That is a very common misconception by coin collectors. I think the origin lies in few understanding the detail that SHOULD be present on a normal coin, and also the ways in which details can be lost. It's a matter of understanding processes and causes.

Coining technology moves slowly and mostly out of sight. Common descriptions omit details and technical conditions that can have significant effects on output quality and quantity. There is also a strong tendency to try to squeeze old language into newly understood situations, such as the nonsense of "Special Proof" that one group cooked-up over a few drinks (or too many "energy" drinks.

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On 5/12/2022 at 9:07 AM, RWB said:

That is a very common misconception by coin collectors. I think the origin lies in few understanding the detail that SHOULD be present on a normal coin, and also the ways in which details can be lost. It's a matter of understanding processes and causes.

I’m not quite sure how else to explain it other than my OP post over there. It’s like they have no incentive to understand it and just go right back to “it’s a strike issue”. Any ideas? 
 

It seems they are using the grading standards for the eras before and after 1936-42 proofs. I see this era as having its own grading standards because of how much different the finished coins look when compared to the other eras - mainly detail. This may or may not be true, I have no idea, but the grades seem to support it. 
 

A lot of specialists in the series know that coins with detail are superior to those without, and this was caused by the over polishing of dies. I think it’s time the grading standards reflect this rather than ignore the facts as they stand and stop confusing collectors.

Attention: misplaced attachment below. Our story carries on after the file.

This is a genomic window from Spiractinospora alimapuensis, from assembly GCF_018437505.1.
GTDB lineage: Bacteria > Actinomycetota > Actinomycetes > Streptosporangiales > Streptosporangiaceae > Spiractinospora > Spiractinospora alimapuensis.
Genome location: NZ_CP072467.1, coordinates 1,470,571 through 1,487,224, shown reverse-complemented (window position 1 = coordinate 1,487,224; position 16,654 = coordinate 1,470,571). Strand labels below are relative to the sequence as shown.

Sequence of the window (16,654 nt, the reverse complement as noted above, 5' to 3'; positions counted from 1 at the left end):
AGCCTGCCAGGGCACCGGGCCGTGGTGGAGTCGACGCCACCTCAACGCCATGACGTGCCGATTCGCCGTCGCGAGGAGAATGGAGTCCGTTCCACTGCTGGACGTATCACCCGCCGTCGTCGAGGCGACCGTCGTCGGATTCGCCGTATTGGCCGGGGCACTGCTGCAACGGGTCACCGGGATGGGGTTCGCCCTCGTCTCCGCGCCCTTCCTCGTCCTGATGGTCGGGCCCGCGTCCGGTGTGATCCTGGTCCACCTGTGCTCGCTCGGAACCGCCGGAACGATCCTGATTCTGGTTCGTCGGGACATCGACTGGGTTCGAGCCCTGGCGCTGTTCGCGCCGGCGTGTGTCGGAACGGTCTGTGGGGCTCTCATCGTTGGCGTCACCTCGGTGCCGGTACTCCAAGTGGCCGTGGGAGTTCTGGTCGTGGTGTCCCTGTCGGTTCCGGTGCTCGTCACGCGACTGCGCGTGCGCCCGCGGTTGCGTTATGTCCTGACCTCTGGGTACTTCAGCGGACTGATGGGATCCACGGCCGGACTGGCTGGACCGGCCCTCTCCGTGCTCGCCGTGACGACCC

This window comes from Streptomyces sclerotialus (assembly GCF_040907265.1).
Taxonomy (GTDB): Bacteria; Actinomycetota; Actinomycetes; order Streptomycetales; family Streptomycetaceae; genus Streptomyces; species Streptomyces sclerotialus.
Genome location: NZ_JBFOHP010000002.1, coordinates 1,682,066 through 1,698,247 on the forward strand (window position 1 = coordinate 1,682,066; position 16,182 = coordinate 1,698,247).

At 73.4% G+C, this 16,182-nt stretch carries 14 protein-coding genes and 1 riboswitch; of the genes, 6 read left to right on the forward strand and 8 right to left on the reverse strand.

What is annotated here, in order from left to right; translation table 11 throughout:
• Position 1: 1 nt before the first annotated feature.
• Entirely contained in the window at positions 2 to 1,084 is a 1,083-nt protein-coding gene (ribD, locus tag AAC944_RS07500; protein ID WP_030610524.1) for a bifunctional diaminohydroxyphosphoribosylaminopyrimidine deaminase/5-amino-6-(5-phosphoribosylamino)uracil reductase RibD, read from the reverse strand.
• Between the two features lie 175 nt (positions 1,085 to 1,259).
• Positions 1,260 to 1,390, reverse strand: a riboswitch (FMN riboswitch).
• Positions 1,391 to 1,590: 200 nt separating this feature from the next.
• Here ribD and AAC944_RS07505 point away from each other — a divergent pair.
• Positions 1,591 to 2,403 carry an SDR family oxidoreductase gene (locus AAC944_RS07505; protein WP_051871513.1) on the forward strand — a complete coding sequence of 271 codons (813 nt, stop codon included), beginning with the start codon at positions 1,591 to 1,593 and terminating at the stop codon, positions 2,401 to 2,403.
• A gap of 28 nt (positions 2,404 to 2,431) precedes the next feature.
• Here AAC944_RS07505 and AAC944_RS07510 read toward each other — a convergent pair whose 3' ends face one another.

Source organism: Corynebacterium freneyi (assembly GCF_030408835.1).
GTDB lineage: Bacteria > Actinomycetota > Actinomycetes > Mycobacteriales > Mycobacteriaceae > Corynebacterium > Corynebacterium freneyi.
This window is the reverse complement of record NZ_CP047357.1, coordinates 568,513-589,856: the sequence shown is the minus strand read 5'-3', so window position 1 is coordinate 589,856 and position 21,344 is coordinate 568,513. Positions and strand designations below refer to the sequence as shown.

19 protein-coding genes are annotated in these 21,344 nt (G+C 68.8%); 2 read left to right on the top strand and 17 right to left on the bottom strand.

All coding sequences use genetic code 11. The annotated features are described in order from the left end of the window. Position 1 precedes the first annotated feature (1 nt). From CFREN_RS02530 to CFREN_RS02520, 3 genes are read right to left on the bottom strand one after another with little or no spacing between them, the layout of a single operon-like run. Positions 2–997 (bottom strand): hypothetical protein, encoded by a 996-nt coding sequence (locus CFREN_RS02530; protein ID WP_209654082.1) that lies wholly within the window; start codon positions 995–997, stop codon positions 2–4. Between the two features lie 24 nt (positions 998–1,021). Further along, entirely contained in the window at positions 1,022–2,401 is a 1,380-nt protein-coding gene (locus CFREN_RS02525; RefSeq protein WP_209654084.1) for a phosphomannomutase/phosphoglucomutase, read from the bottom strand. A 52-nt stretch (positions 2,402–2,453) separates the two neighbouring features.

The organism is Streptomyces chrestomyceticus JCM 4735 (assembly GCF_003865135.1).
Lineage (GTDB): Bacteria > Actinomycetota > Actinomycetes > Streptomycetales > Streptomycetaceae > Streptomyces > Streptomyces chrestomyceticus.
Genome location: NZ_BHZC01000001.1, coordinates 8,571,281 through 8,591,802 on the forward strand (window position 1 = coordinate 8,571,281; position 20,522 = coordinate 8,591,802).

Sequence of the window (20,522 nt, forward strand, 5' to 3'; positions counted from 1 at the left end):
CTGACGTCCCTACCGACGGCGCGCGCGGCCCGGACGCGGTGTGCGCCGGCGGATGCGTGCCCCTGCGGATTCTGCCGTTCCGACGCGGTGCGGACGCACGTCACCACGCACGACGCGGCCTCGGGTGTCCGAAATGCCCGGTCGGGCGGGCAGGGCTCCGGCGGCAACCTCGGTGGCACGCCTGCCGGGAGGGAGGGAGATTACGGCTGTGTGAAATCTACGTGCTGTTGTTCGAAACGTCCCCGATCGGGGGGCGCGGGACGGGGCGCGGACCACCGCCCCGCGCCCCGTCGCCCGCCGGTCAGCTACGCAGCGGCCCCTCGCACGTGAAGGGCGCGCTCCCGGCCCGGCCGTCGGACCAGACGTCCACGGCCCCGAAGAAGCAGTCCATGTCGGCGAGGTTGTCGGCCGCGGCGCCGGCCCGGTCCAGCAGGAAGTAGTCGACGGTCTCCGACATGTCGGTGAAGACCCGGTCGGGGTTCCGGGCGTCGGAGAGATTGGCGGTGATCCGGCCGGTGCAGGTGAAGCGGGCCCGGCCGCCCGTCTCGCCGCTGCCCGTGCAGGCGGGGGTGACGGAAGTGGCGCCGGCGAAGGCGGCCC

It’s not strike, it’s the dies.

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Posted (edited)

Proofs prior to 1936 were based on the English Master Coin concept, where these were specially made to present the design at its best. American Master Coins, Proof Coins, and Pattern Pieces were all made with this intent in mind. But in 1936, the Engraving Department had to learn this from the beginning. They worked without clear reference pieces from the past, with no institutional knowledge, and no real incentive except possibly "shiny." The US Mint Bureau had no internal history to draw on, unlike the Paris and Royal Mints, and others in Europe, and the Mint Bureau did not invest in independent metallurgy and empirical testing except for brief interactions with the National Bureau of Standards.

Much of the confusion could be resolved if more collectors bought and read modern books, not the old obsolete stuff or Wally Breen's trash. (His ghost might be the greatest impediment to bringing science to American numismatics.)